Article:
Previously FWP has evaluated the possibility of relocating disease-free bison to other areas in Montana as part of the ongoing quarantine feasibility study. The bison in the quarantine feasibility study are part of a research project directed by FWP and the U.S. Department of Agriculture's Animal and Plant Health Inspection Service at a 400-acre bison quarantine facility north of Yellowstone National Park. As of the spring of 2012, these bison have been relocated to ongoing quarantine pastures on Turner Enterprise’s Green River Ranch and the Fort Peck Indian Reservation.
During its meeting on January 13, 2011 the FWP Commission endorsed FWP's proposal to prepare an environmental assessment on the quarantine bison, as well as, to examine the potential to restore a population of wild bison somewhere within the state.
FWP has not currently established a timeline for possible bison restoration, but is rather seeking to explore options that could be considered in the future through a formal Montana Environmental Policy Act process.
In the past, animals originating from Yellowstone National Park have been used to help restore elk, antelope, and other wildlife herds in Montana and the West. If the decision were made to restore a population of bison FWP would examine the potential to use bison originating from Yellowstone National Park, as well as, bison from other source herds.
Wild and hunted bison exist in Alaska, Arizona, Utah, Canada and other places. Today in Montana hunts are limited to bison that migrate north from Yellowstone National Park into winter habitats near West Yellowstone and Gardiner.
This is the second facilitated gathering of bison interests. The discussion is designed to review issues and possible alternatives as Montana moves ahead with an environmental impact statement for bison conservation and management.
Montana Fish, Wildlife & Parks hosted a two-day discussion in Lewistown on public issues related to efforts to create a long-term bison conservation and management plan for Montana in September 2013. FWP brought together a number of state and community leaders for a facilitated gathering that was open to the public. The general purpose of the meeting was to build trust and understanding among different interests as they candidly discussed and examined the entire planning process.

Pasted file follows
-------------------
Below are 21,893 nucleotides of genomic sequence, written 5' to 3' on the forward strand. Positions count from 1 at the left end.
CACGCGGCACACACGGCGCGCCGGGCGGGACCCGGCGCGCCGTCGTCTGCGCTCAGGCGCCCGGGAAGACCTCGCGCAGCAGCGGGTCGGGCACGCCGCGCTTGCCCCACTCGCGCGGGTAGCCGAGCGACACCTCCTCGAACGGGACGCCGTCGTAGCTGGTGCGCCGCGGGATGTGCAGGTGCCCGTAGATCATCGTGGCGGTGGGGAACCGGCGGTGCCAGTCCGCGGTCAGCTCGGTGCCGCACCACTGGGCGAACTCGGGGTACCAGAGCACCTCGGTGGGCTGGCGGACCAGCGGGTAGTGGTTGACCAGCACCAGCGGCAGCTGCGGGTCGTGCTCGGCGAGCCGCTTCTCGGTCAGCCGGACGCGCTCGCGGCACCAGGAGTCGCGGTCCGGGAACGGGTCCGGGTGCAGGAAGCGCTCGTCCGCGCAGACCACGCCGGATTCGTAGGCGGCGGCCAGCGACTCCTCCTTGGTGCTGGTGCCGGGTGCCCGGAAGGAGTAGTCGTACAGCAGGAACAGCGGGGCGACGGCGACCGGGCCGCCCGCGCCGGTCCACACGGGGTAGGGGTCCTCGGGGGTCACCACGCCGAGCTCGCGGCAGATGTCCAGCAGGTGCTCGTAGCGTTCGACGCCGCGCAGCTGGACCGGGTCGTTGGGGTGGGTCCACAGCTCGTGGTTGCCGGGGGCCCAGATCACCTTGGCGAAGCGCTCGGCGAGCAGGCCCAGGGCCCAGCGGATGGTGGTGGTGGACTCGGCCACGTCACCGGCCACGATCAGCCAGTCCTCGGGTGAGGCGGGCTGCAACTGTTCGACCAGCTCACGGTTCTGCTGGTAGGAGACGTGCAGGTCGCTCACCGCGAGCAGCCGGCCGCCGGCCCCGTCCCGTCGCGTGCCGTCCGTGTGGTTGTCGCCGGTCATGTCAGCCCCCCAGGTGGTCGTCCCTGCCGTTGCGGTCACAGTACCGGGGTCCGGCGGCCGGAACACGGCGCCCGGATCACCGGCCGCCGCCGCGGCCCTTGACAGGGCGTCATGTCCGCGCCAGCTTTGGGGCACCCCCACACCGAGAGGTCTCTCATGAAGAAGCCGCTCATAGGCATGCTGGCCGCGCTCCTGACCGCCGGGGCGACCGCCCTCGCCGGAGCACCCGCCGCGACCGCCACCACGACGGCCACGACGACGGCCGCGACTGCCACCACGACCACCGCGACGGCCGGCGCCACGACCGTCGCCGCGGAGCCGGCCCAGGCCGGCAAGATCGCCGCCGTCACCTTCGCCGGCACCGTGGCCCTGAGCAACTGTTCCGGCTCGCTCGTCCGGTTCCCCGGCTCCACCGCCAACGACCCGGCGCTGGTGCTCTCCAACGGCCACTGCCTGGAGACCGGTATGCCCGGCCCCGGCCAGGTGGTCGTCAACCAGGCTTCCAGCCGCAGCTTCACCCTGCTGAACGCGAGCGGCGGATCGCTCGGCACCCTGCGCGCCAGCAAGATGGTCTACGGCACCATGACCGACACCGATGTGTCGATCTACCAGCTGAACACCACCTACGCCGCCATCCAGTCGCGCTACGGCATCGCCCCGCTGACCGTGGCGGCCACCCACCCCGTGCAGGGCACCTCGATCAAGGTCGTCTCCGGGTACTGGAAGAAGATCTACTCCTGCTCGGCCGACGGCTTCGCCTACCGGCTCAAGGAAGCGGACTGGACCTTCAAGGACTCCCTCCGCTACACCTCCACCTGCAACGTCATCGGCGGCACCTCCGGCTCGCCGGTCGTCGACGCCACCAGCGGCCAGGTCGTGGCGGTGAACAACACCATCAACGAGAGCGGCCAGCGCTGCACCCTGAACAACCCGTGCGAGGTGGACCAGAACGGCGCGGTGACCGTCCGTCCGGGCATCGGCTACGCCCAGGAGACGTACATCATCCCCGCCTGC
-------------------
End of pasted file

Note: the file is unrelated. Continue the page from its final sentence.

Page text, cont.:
In order to prepare a statewide bison management plan, Montana Fish, Wildlife & Parks is moving forward with the development of a programmatic environmental impact statement (EIS) to address the potential for bison restoration in Montana. The EIS will examine an array of possible alternatives from a no action alternative to a number of different bison restoration alternatives and the potential impacts of those alternatives.
The comment deadline has passed. It was June 25, 2012.
Eight scoping meetings were held in May 2012. Here are the dates, locations and meeting public comments:
|Date||Location & Minutes|
|May 14||Missoula - Meeting Public Comments ( 188 KB)|
|May 15||Kalispell - Meeting Public Comments ( 162 KB)|
|May 16||Glasgow - Meeting Public Comments ( 313 KB)|
|May 17||Helena - Meeting Public Comments ( 192 KB)|
|May 21||Billings - Meeting Public Comments ( 216 KB)|
|May 22||Miles City - Meeting Public Comments ( 341 KB)|
|May 23||Great Falls - Meeting Public Comments ( 203 KB)|
Bozeman - Meeting Public Comments ( 315 KB)
The following is a summary of the primary issues and concerns identified from the comments, questions and suggestions received.